Is mercury from small-scale gold mining prevalent in the southeastern Peruvian Amazon?. Moreno-Brush, M., Rydberg, J., Gamboa, N., Storch, I., & Biester, H. Environmental Pollution, 2016.
abstract   bibtex   
There is an ongoing debate on the fate of mercury (Hg) in areas affected by artisanal and small-scale gold mining (ASGM). Over the last 30 years, ASGM has released 69 tons of Hg into the southeastern Peruvian Amazon. To investigate the role of suspended matter and hydrological factors on the fate of ASGM-Hg, we analysed riverbank sediments and suspended matter along the partially ASGM-affected Malinowski-Tambopata river system and examined Hg accumulation in fish. In addition, local impacts of atmospheric Hg emissions on aquatic systems were assessed by analysing a sediment core from an oxbow lake. Hg concentrations in riverbank sediments are lower (20–53 ng g−1) than in suspended matter (∼400–4000 ng g−1) due to differences in particle size. Elevated Hg concentrations in suspended matter from ASGM-affected river sections (∼1400 vs. ∼30–120 ng L−1 in unaffected sections) are mainly driven by the increased amount of suspended matter rather than increased Hg concentrations in the suspended matter. The oxbow lake sediment record shows low Hg concentrations (64–86 ng g−1) without evidence of any ASGM-related increase in atmospheric Hg input. Hg flux variations are mostly an effect of variations in sediment accumulation rates. Moreover, only 5% of the analysed fish (only piscivores) exceed WHO recommendations for human consumption (500 ng g−1). Our findings show that ASGM-affected river sections in the Malinowski-Tambopata system do not exhibit increased Hg accumulation, indicating that the released Hg is either retained at the spill site or transported to areas farther away from the ASGM areas. We suspect that the fate of ASGM-Hg in such tropical rivers is mainly linked to transport associated with the suspended matter, especially during high water situations. We assume that our findings are typical for ASGM-affected areas in tropical regions and could explain why aquatic systems in such ASGM regions often show comparatively modest enrichment in Hg levels.
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 title = {Is mercury from small-scale gold mining prevalent in the southeastern Peruvian Amazon?},
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 year = {2016},
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 abstract = {There is an ongoing debate on the fate of mercury (Hg) in areas affected by artisanal and small-scale gold mining (ASGM). Over the last 30 years, ASGM has released 69 tons of Hg into the southeastern Peruvian Amazon. To investigate the role of suspended matter and hydrological factors on the fate of ASGM-Hg, we analysed riverbank sediments and suspended matter along the partially ASGM-affected Malinowski-Tambopata river system and examined Hg accumulation in fish. In addition, local impacts of atmospheric Hg emissions on aquatic systems were assessed by analysing a sediment core from an oxbow lake. Hg concentrations in riverbank sediments are lower (20–53 ng g−1) than in suspended matter (∼400–4000 ng g−1) due to differences in particle size. Elevated Hg concentrations in suspended matter from ASGM-affected river sections (∼1400 vs. ∼30–120 ng L−1 in unaffected sections) are mainly driven by the increased amount of suspended matter rather than increased Hg concentrations in the suspended matter. The oxbow lake sediment record shows low Hg concentrations (64–86 ng g−1) without evidence of any ASGM-related increase in atmospheric Hg input. Hg flux variations are mostly an effect of variations in sediment accumulation rates. Moreover, only 5% of the analysed fish (only piscivores) exceed WHO recommendations for human consumption (500 ng g−1). Our findings show that ASGM-affected river sections in the Malinowski-Tambopata system do not exhibit increased Hg accumulation, indicating that the released Hg is either retained at the spill site or transported to areas farther away from the ASGM areas. We suspect that the fate of ASGM-Hg in such tropical rivers is mainly linked to transport associated with the suspended matter, especially during high water situations. We assume that our findings are typical for ASGM-affected areas in tropical regions and could explain why aquatic systems in such ASGM regions often show comparatively modest enrichment in Hg levels.},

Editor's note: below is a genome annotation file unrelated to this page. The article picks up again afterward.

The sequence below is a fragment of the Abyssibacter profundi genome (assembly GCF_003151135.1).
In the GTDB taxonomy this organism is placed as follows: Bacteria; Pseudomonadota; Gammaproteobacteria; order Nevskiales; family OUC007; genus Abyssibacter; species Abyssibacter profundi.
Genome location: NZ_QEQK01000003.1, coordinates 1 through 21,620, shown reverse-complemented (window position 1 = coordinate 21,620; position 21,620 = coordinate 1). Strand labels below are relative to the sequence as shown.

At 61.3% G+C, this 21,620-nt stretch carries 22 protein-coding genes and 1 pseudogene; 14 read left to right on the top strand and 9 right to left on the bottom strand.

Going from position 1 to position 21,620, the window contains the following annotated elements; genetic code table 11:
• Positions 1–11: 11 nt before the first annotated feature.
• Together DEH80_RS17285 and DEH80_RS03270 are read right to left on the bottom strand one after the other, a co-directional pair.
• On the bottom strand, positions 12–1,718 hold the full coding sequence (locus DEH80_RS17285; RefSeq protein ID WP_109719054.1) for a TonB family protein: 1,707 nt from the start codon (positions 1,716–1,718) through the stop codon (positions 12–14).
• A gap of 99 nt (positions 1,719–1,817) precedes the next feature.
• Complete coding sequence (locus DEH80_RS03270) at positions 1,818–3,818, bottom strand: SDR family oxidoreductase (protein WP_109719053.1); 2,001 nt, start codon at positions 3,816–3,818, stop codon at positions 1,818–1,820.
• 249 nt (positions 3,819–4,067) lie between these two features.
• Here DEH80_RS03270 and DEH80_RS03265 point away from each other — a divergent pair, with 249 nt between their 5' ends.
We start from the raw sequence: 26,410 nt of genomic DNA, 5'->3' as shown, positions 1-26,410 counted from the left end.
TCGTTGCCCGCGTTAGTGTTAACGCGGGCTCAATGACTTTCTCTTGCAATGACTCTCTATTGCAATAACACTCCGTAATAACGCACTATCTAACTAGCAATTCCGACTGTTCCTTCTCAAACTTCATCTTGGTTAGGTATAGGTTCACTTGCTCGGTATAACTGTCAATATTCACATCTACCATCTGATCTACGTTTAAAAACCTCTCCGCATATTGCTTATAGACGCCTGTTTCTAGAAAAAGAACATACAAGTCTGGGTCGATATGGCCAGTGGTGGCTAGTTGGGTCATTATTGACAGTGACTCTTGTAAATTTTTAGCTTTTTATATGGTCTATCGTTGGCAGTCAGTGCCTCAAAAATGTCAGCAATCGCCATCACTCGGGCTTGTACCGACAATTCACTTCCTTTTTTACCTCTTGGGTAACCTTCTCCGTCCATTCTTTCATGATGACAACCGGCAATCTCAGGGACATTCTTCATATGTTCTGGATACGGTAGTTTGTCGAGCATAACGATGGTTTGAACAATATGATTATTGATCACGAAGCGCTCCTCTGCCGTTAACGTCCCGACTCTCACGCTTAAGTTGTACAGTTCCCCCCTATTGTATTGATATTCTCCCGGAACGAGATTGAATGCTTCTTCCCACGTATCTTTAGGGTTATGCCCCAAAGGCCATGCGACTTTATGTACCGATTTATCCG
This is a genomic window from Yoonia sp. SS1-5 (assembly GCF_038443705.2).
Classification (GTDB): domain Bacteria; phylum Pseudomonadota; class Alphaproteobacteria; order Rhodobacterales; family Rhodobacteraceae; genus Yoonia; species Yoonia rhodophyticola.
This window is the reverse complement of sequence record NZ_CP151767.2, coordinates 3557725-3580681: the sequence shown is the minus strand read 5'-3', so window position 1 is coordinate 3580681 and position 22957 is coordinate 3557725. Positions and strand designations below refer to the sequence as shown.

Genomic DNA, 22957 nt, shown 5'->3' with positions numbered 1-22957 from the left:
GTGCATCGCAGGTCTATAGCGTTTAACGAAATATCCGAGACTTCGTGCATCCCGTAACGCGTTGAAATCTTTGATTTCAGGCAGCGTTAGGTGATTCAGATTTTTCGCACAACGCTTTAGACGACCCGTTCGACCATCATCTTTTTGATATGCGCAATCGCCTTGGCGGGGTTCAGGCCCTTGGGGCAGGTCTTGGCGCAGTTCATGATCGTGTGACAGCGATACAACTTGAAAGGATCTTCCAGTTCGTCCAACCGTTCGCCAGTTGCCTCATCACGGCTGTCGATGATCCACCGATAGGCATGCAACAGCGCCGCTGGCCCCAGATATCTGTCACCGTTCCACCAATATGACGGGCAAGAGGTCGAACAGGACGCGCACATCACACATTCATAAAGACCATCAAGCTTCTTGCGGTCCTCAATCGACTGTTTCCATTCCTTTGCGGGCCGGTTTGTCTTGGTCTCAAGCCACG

bibtype = {article},
 author = {Moreno-Brush, Mónica and Rydberg, Johan and Gamboa, Nadia and Storch, Ilse and Biester, Harald},
 journal = {Environmental Pollution}
}
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